Has it to appeal to you primarily or is its commercial potential an essential factor?

I am primarily interested in creating a work that interests me, that corresponds with my imagination. The commercial factor is irrelevant here. But it is also important to make something out of the works, to show them, to present them and, in the best case, to be successful with them. But first of all it is important to create a work authentically that meets one's own requirements.

Do you revisit old ideas or check what colleagues/competitors are up to at times?

Yes, own ideas are often taken up again. I also find it particularly exciting to bring different topics together. I combine my analogue painting with my digitally developed projections. Analogue meets digital. Very exciting combinations and new forms are created on this basis. I then project the generative content developed from the analogue image onto the painting. Of course you can also get inspiration from films, exhibitions, everyday life, etc. .


Which time/place/environment suits your creative work process the best (tranquillity or pressure) and which path do you take from theory/idea to creation?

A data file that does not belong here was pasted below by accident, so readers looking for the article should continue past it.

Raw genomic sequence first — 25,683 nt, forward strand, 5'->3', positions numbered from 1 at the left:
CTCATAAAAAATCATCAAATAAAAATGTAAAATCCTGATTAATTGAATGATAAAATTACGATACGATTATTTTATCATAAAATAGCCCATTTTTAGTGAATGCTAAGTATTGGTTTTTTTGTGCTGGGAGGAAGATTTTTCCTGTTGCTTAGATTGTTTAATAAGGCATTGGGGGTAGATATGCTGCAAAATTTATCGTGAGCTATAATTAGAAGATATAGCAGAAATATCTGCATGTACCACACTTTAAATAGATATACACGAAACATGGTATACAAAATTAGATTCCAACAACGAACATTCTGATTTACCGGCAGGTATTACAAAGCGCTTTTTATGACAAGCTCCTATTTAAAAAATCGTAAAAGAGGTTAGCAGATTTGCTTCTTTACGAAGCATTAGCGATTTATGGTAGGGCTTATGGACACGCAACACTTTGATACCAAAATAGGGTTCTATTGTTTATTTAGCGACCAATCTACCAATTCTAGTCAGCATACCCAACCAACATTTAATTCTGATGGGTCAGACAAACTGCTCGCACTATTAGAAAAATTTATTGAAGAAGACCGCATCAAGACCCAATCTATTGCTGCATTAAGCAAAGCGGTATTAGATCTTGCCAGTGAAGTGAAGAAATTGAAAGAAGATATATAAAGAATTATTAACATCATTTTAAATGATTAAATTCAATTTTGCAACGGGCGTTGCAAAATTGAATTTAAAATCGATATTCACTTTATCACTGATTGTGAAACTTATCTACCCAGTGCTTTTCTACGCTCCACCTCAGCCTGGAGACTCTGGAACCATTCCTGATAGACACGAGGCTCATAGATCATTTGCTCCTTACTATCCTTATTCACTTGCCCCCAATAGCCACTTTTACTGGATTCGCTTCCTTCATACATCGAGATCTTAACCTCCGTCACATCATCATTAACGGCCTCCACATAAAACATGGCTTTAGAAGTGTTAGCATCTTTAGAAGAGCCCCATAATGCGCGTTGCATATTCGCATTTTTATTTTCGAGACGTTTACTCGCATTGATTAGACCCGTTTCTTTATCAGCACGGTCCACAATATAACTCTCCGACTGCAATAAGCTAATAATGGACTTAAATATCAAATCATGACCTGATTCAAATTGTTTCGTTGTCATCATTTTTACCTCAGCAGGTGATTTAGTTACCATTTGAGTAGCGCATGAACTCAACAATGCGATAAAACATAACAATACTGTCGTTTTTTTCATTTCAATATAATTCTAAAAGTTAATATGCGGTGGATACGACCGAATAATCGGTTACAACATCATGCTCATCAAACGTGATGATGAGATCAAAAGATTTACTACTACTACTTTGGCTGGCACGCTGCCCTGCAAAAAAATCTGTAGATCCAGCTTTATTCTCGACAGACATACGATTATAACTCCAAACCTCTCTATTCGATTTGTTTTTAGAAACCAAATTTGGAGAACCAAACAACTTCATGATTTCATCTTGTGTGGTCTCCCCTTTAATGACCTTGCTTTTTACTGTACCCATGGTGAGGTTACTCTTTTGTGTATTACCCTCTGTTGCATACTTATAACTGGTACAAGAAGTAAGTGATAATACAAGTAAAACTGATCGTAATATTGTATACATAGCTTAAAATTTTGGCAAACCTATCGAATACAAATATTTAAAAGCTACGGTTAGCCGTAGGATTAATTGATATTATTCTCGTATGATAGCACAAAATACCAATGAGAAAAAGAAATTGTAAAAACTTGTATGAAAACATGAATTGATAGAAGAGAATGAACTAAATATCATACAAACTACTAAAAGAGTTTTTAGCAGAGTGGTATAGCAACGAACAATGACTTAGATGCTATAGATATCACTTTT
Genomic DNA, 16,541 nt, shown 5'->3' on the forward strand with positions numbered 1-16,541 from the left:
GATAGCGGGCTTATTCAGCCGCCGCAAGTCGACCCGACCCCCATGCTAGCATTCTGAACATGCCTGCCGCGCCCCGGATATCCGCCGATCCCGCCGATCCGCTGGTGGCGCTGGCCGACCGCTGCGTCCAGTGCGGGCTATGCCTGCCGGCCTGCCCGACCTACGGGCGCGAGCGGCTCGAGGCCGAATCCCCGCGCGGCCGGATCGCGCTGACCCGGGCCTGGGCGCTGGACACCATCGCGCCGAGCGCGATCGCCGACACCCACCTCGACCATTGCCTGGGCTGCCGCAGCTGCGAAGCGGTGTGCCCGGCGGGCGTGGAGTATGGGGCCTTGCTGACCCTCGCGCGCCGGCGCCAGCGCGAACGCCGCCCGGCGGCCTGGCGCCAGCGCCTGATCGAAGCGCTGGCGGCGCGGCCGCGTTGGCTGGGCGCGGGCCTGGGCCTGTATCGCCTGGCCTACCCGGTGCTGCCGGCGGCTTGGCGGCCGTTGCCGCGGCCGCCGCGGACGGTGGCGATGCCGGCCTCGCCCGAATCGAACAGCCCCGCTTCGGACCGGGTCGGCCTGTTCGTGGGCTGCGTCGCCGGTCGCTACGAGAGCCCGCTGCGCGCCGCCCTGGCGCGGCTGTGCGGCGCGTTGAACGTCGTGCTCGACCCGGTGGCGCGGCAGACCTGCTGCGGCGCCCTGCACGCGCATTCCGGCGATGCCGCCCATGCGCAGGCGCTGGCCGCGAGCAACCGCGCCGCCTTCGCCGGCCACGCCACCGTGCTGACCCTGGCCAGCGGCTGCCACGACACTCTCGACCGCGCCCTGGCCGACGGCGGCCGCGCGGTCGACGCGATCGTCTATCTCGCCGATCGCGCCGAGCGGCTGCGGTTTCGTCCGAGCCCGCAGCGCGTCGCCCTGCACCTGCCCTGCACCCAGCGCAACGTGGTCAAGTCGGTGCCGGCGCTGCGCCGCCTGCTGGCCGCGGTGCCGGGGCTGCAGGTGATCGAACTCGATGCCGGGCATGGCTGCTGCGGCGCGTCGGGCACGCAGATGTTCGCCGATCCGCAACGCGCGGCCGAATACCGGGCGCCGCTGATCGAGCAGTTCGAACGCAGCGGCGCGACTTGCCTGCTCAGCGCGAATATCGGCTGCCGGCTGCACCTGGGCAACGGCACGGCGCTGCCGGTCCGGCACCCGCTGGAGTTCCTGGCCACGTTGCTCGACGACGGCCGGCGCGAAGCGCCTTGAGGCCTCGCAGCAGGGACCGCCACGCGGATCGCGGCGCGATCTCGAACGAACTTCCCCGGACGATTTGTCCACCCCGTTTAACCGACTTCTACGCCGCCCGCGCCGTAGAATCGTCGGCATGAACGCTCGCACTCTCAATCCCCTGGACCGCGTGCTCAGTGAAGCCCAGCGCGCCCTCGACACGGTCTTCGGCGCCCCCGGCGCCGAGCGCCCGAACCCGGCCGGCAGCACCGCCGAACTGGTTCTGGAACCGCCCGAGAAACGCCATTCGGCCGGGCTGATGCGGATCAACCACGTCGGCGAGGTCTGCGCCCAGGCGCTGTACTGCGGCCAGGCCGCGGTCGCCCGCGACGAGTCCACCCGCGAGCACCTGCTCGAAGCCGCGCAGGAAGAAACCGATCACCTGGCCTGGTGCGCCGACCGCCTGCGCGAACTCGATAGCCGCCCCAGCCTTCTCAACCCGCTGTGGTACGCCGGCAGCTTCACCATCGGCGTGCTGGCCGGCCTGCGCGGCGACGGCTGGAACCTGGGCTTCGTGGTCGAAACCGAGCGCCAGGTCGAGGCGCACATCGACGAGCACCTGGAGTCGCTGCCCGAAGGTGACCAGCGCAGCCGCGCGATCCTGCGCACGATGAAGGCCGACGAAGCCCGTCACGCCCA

I work daily on the various projects and artistic works. I start early in the morning and work all day until evening. Day by day. In the project phases, the time pressure is often very high. A lot is still possible under pressure, a highly creative phase. I often wait a long time with the projects and think about everything first, make drawings and collect ideas. Then when I'm ready, I "squeeze" everything out of me and bring everything together.

What is better in the realization process: speed and force creativity i.e. grasp the magic of the moment, or a slow, ripening process for implementation/elaboration?

The quick idea and implementation can be wonderfully strong and direct. With my live visual works this is the special attraction. To act intuitively and directly, to use all senses for expressing the visual ideas. I worked with many different musicians from different styles, with orchestras, with noise musicians, techno, jazz. In the best case, an audio-visual dialogue arises, a non-verbal exchange. But also in painting, thinking about the work for weeks and what is still missing even the picture is already finished. So both aspects are always necessary: stillness, stepping back and being spontaneous, immediate and direct.

?: Do you have any specific strategies you use when you are feeling stuck creatively?

Yes. Then I play table tennis, do sports, listen to music or go for a walk, ride the bike and try to distract myself, clear my head.

How important are self-doubt and criticism (by others) during such a process i.e. is it better to be creative on your own, only trust your own instincts, or in a team?